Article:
To create the sunscreens, all ingredients were melted down using a double boiler system and then manually mixed into their intended recipe. After mixing to homogeneity, the sunscreen was placed in a plastic container and left to rest and equilibrate overnight at room temperature. The sunscreens were tested the next day.
The materials used to test their effectiveness against UV rays were a reptile basking lamp containing UVA and a UVB light to mimic the sun, cardboard to act as the skin, SPOTMYUV UV stickers to test the effectiveness of the sunscreens, and a timer.
Because the sun emits UVA, UVB, and UVC rays, the basking lamp was used so the sunscreens would have equal levels of UV during each trial. The UV stickers used for testing begin as dark purple. When sunscreen is applied and exposed to UV rays, the sticker becomes clearer, demonstrating how effective the sunscreen is.
Figure 1 shows the UV stickers and light source prior to the sunscreen application and light exposure. If the sticker remains dark purple, that indicates that the sunscreen is not protecting the “skin” (cardboard) against the sun. These stickers were used to test the different sunscreens’ ability to withstand the UV rays when exposed to the basking lamp. To ensure an even application, a mini cosmetic spatula was used to spread a thin layer on each sticker.
Three trials were conducted. Each varying in time, the trials tested the six homemade sunscreens alongside three store-bought sunscreens, which were labeled 1 through 3, that were used as comparisons. Trial 1 was 15 minutes with observations recorded every 5 minutes. Trial 2 was 30 minutes with observations every 10 minutes, and Trial 3 was one 5-minute observation. Figure 2 displays the results of Trial 2 after 30 minutes of UV exposure. Note that in Figure 2, lighter spots indicate better sun protection.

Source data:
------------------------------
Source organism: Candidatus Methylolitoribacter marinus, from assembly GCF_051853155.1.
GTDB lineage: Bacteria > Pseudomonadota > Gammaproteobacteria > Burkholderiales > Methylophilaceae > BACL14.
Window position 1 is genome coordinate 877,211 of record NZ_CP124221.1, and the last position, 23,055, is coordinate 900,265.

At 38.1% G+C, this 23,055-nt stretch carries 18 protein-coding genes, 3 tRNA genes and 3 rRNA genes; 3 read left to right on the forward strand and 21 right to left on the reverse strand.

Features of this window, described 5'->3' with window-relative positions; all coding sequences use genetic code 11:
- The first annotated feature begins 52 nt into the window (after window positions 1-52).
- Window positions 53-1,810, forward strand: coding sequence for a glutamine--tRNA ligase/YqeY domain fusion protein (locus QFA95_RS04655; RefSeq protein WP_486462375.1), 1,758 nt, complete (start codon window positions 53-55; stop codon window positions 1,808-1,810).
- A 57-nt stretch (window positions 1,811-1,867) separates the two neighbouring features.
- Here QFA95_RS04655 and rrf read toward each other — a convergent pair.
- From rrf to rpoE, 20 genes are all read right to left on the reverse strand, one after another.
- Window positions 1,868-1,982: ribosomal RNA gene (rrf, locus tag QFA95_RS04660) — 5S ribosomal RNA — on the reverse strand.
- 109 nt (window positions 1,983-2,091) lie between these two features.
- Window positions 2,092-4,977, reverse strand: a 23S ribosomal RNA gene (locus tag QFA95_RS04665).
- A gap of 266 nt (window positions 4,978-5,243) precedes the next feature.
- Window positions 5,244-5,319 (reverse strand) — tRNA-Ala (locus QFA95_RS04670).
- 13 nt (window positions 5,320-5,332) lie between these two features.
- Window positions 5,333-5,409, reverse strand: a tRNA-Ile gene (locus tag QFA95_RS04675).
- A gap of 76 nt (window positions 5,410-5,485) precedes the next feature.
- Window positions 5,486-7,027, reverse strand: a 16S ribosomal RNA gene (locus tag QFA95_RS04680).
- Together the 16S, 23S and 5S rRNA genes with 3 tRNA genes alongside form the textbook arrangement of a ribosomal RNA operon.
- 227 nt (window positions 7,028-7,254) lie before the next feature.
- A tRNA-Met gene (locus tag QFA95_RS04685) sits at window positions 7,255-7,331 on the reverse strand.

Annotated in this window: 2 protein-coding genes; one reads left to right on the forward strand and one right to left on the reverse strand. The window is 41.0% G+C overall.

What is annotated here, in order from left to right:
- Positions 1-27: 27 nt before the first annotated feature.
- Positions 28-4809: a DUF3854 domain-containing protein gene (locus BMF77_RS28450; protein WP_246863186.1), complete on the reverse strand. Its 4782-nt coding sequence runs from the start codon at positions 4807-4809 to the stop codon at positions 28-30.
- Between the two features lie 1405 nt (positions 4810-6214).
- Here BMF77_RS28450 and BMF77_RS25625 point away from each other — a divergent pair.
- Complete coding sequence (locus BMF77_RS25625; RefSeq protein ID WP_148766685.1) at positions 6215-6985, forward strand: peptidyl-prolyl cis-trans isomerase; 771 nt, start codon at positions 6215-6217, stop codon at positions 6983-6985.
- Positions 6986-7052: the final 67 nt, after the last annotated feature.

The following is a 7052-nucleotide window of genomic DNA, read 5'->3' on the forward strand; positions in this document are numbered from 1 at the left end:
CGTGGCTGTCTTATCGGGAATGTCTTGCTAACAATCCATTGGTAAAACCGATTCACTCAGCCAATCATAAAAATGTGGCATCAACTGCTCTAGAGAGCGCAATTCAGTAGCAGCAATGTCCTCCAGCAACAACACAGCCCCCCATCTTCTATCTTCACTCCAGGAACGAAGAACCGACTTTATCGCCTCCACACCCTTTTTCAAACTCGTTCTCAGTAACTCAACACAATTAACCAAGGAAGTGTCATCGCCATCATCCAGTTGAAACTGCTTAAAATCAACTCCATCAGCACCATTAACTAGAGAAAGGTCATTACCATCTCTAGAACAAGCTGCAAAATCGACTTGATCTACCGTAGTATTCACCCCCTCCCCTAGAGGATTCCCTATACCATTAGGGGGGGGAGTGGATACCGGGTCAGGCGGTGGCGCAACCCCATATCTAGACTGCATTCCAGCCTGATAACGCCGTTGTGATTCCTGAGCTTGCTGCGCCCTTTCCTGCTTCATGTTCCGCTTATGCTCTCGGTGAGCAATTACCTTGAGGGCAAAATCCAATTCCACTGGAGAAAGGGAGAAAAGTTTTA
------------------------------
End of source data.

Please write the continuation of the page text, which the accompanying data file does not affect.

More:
To rank the effectiveness of each sunscreen, the stickers were transferred to a white sheet of paper and ranked from lightest to darkest. After recording all the data from the trials, each trial’s sunscreens were ranked from most to least UV protection. Once all the data were collected, it was recorded into Table 1, which ranked each sunscreen’s effectiveness in each trial. The conclusion made from the rankings showed that the store-bought sunscreens were the most effective in protecting the skin against UV rays, but the homemade sunscreen F (raspberry seed oil, zinc oxide, and Shea butter) was only slightly less protective.
Overall, the results from the three trials partially support the hypothesis that homemade sunscreens, created with ingredients containing natural SPF, will be able to protect against UV rays. While homemade sunscreens such as D and B were unsuccessful in protecting skin against UV rays, others, such as Sunscreen F, were close to commercial-level sunscreens. The reason for this difference in effectiveness between the homemade sunscreens comes from the natural SPF levels of the ingredients used in each recipe.
From this experiment, one can conclude that high-SPF ingredient sunscreens can be effective in protecting the skin from UV while also helping to save the ocean’ coral reefs. This experiment can also be used to support other chemicals, possibly effective natural replacements.
- National Museum of Natural History. The Truth About Corals and Sunscreen. https://ocean.si.edu/ecosystems/coral-reefs/truth-about-corals-and-sunscreen#; September 2022. (Accessed October 25, 2023).
- Isabelle Côté. Beaches are banning sunscreens to save coral reefs. The Conversation. https://phys.org/news/2019-03-beaches-sunscreens-coral-reefs.html. Published March 5, 2019. (Accessed October 25, 2023).